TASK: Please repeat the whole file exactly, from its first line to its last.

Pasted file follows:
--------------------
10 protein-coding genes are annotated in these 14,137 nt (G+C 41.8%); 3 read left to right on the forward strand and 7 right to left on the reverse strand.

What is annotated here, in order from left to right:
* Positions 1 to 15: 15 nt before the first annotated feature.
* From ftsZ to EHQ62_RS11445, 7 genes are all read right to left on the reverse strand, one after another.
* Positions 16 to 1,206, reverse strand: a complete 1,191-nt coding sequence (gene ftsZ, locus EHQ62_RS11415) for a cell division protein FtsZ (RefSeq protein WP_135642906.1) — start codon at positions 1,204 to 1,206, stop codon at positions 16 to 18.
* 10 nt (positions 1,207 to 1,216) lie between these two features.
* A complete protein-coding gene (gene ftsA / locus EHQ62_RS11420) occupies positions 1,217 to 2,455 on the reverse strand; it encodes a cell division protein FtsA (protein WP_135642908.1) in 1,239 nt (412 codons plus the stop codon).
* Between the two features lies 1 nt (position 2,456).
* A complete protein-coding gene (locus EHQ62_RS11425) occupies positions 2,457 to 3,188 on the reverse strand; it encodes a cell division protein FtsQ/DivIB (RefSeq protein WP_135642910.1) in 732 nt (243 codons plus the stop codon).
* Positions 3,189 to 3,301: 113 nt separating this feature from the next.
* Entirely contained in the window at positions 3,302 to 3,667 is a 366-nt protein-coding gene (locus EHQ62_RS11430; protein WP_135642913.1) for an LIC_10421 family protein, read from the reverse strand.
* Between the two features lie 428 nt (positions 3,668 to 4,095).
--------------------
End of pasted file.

10 protein-coding genes are annotated in these 14,137 nt (G+C 41.8%); 3 read left to right on the forward strand and 7 right to left on the reverse strand.

What is annotated here, in order from left to right:
* Positions 1 to 15: 15 nt before the first annotated feature.
* From ftsZ to EHQ62_RS11445, 7 genes are all read right to left on the reverse strand, one after another.
* Positions 16 to 1,206, reverse strand: a complete 1,191-nt coding sequence (gene ftsZ, locus EHQ62_RS11415) for a cell division protein FtsZ (RefSeq protein WP_135642906.1) — start codon at positions 1,204 to 1,206, stop codon at positions 16 to 18.
* 10 nt (positions 1,207 to 1,216) lie between these two features.
* A complete protein-coding gene (gene ftsA / locus EHQ62_RS11420) occupies positions 1,217 to 2,455 on the reverse strand; it encodes a cell division protein FtsA (protein WP_135642908.1) in 1,239 nt (412 codons plus the stop codon).
* Between the two features lies 1 nt (position 2,456).
* A complete protein-coding gene (locus EHQ62_RS11425) occupies positions 2,457 to 3,188 on the reverse strand; it encodes a cell division protein FtsQ/DivIB (RefSeq protein WP_135642910.1) in 732 nt (243 codons plus the stop codon).
* Positions 3,189 to 3,301: 113 nt separating this feature from the next.
* Entirely contained in the window at positions 3,302 to 3,667 is a 366-nt protein-coding gene (locus EHQ62_RS11430; protein WP_135642913.1) for an LIC_10421 family protein, read from the reverse strand.
* Between the two features lie 428 nt (positions 3,668 to 4,095).